U.S. President Joe Biden delivers remarks on the Omicron COVID-19 variant following a meeting with his COVID-19 response team, including U.S. Vice President Kamala Harris (L) and Anthony Fauci (R), Director of the National Institute of Allergy and Infectious Diseases and Chief Medical Advisor to the President, at the White House on November 29, 2021 in Washington, DC.
Anna Moneymaker/Getty Images
November 29, 2021 11:24 PM EST

One of Joe Biden’s greatest political vulnerabilities going into next year is a mutating virus.

Voters do not seem to be rewarding President Biden for his big-dollar legislative accomplishments. He’s getting declining marks in polls for his handling of the pandemic, despite having signed into law trillions of dollars in pandemic funding and ensuring there are enough vaccines to protect those willing to get them. His approval rating has dropped to the low 40s.

Americans are frustrated with the status quo and want the pandemic to end and the economy to stabilize after months of anxiety about supply chain shortages and rising prices. They’re counting on Biden to get the virus under control and bring things back to normal, as he has promised to do. But a new COVID-19 variant threatens to drag the ordeal out longer, at a time when a quarter of eligible Americans still haven’t gotten their first vaccine shot.

That’s why as reports emerged in recent days about the rapid spread of the Omicron variant of COVID-19, Biden’s White House took swift action. After being briefed on the new variant on Friday, Biden issued a travel ban on flights from eight countries in southern Africa. Scientists launched weeks of tests to see how effective existing vaccines are against Omicron, White House Press Secretary Jen Psaki told reporters. The Centers for Disease Control and Prevention upgraded its recommendation that everyone over 18 to get a booster shot. In a further sign of urgency, Biden’s staff scheduled a televised address for the President to deliver on Monday to encourage more people to get vaccinated and reassure Americans his Administration was working to slow the spread of the variant and deploy additional government resources to respond.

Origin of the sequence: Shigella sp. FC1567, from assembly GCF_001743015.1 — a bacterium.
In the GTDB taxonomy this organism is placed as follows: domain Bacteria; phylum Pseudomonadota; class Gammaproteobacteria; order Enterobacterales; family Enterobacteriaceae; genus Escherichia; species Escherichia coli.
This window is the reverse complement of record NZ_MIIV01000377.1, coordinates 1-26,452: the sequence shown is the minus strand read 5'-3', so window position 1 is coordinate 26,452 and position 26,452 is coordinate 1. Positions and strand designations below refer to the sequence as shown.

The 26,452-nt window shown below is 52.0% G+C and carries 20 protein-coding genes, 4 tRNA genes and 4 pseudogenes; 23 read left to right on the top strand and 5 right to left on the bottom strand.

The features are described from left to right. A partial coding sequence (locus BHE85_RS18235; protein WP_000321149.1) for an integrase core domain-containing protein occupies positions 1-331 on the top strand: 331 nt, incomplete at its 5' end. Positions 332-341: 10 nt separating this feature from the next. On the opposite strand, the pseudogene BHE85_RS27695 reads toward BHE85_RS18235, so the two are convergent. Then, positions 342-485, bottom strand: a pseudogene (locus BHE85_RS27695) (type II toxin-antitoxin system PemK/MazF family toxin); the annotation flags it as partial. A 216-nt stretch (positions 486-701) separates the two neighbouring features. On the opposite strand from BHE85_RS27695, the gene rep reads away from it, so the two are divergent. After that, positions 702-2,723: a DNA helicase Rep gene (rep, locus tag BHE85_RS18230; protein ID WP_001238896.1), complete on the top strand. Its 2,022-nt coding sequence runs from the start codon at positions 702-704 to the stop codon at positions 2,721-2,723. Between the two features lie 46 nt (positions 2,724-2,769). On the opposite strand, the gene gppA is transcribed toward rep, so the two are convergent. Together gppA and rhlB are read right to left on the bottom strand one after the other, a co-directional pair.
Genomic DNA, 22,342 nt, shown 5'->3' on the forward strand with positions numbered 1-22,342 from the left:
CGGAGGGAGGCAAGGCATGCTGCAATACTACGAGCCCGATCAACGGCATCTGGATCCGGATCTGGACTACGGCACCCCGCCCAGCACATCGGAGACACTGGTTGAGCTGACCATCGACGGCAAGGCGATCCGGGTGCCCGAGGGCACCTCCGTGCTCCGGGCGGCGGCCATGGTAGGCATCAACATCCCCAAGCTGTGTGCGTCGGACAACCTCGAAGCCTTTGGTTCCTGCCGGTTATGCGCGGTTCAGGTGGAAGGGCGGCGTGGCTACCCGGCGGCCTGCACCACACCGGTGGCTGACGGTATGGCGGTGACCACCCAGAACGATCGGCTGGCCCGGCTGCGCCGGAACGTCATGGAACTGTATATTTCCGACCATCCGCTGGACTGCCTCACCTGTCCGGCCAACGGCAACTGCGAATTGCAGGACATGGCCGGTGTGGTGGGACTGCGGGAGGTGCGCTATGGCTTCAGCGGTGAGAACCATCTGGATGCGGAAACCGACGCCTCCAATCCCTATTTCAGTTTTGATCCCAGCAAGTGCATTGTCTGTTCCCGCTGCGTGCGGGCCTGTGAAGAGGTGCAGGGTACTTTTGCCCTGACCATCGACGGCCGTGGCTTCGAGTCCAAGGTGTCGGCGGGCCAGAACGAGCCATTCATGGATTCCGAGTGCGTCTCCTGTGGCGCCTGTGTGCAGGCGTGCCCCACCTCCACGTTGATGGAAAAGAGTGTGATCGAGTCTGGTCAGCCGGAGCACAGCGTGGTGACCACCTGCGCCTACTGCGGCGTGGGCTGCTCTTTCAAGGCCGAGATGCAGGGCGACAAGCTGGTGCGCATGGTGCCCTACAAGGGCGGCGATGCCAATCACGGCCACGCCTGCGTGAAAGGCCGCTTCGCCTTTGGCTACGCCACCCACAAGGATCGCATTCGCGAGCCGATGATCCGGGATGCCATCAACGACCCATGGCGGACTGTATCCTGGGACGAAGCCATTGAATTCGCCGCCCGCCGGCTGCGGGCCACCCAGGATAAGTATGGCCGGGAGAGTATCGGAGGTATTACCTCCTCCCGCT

As Biden stood in front of a mantle adorned with Christmas garland in the Roosevelt Room of the White House on Monday, his message seemed intended to raise awareness without spreading alarm. The new variant is “a cause for concern, not a cause for panic,” Biden said. Biden highlighted the progress Americans have seen since he took office, asking viewers to think about how this year’s holiday season will be different from the socially distanced celebrations a year ago. Last year, 1% of Americans were vaccinated. By the end of this year, the White House estimates that figure will be at 71%. Last year, the majority of American schools were closed. Now, nearly 100% of schools are now open.

Since new mutations are most likely to emerge from the coronavirus spreading among unvaccinated people, Biden urged Americans who haven’t been vaccinated to get the shot. Being vaccinated is also the best way for people to protect themselves from a COVID-19 infection leading to serious illness and death. He promised that Americans will always have the most current vaccines available and for free. “Let me be clear, not a single vaccine shot America has ever sent to the rest of the world will ever come at the expense of any American,” he said. “I will always make sure our people are protected first.”

He said the steps he took over the weekend to stop travel coming from several southern African countries are a short term measure to give Americans more time to get vaccinated, and for those that are vaccinated to get a booster shot. “Travel restrictions can slow the speed of Omicron, it cannot prevent it,” Biden said. “Here’s what it does: it gives us time.”

But while beating back the pandemic is a top priority—an urgent public health imperative as well as a political one—Biden is walking a fine line on the economy. Biden ruled out going back to an era of lockdowns and closed schools. “If people are vaccinated and wear their mask, there’s no need for lockdowns,” Biden said. Those measures might not be so easy to accomplish. Many Republican lawmakers have fought against vaccine requirements and mask mandates.


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Biden ran on a promise to restore competency to the White House after the chaotic presidency of Donald Trump, and to bring the country out of the pandemic. The economy has grown since he took office and unemployment is down, but a surge in demand for goods has strained the supply chain and led to increased prices and backlogs. The White House is now doing what it can “to show competent management” and demonstrate that the Administration is “listening to public health advice,” says a former Biden Administration official still in touch with the White House.

The Omicron variant seems poised to be the latest test of Biden’s promise to steer the country out of crisis.

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